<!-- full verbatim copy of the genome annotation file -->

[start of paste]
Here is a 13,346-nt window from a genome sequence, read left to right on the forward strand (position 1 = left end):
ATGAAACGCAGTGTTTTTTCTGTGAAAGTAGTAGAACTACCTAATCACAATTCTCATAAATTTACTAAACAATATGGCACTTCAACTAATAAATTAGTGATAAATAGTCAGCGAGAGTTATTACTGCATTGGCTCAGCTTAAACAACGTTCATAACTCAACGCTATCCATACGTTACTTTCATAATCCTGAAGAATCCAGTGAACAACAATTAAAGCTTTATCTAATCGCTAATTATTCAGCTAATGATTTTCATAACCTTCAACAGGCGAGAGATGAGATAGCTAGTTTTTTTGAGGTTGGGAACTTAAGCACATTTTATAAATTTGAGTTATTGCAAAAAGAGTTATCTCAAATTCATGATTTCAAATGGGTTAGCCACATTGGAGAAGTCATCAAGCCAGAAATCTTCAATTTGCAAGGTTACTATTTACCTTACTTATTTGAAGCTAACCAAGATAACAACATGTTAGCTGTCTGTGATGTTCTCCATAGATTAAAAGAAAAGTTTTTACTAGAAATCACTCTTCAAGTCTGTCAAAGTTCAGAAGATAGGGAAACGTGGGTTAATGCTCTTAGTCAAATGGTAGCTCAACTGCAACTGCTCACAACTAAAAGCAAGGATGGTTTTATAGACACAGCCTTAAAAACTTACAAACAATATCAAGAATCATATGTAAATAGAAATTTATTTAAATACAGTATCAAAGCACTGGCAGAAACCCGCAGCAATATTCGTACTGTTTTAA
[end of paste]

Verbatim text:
Here is a 13,346-nt window from a genome sequence, read left to right on the forward strand (position 1 = left end):
ATGAAACGCAGTGTTTTTTCTGTGAAAGTAGTAGAACTACCTAATCACAATTCTCATAAATTTACTAAACAATATGGCACTTCAACTAATAAATTAGTGATAAATAGTCAGCGAGAGTTATTACTGCATTGGCTCAGCTTAAACAACGTTCATAACTCAACGCTATCCATACGTTACTTTCATAATCCTGAAGAATCCAGTGAACAACAATTAAAGCTTTATCTAATCGCTAATTATTCAGCTAATGATTTTCATAACCTTCAACAGGCGAGAGATGAGATAGCTAGTTTTTTTGAGGTTGGGAACTTAAGCACATTTTATAAATTTGAGTTATTGCAAAAAGAGTTATCTCAAATTCATGATTTCAAATGGGTTAGCCACATTGGAGAAGTCATCAAGCCAGAAATCTTCAATTTGCAAGGTTACTATTTACCTTACTTATTTGAAGCTAACCAAGATAACAACATGTTAGCTGTCTGTGATGTTCTCCATAGATTAAAAGAAAAGTTTTTACTAGAAATCACTCTTCAAGTCTGTCAAAGTTCAGAAGATAGGGAAACGTGGGTTAATGCTCTTAGTCAAATGGTAGCTCAACTGCAACTGCTCACAACTAAAAGCAAGGATGGTTTTATAGACACAGCCTTAAAAACTTACAAACAATATCAAGAATCATATGTAAATAGAAATTTATTTAAATACAGTATCAAAGCACTGGCAGAAACCCGCAGCAATATTCGTACTGTTTTAA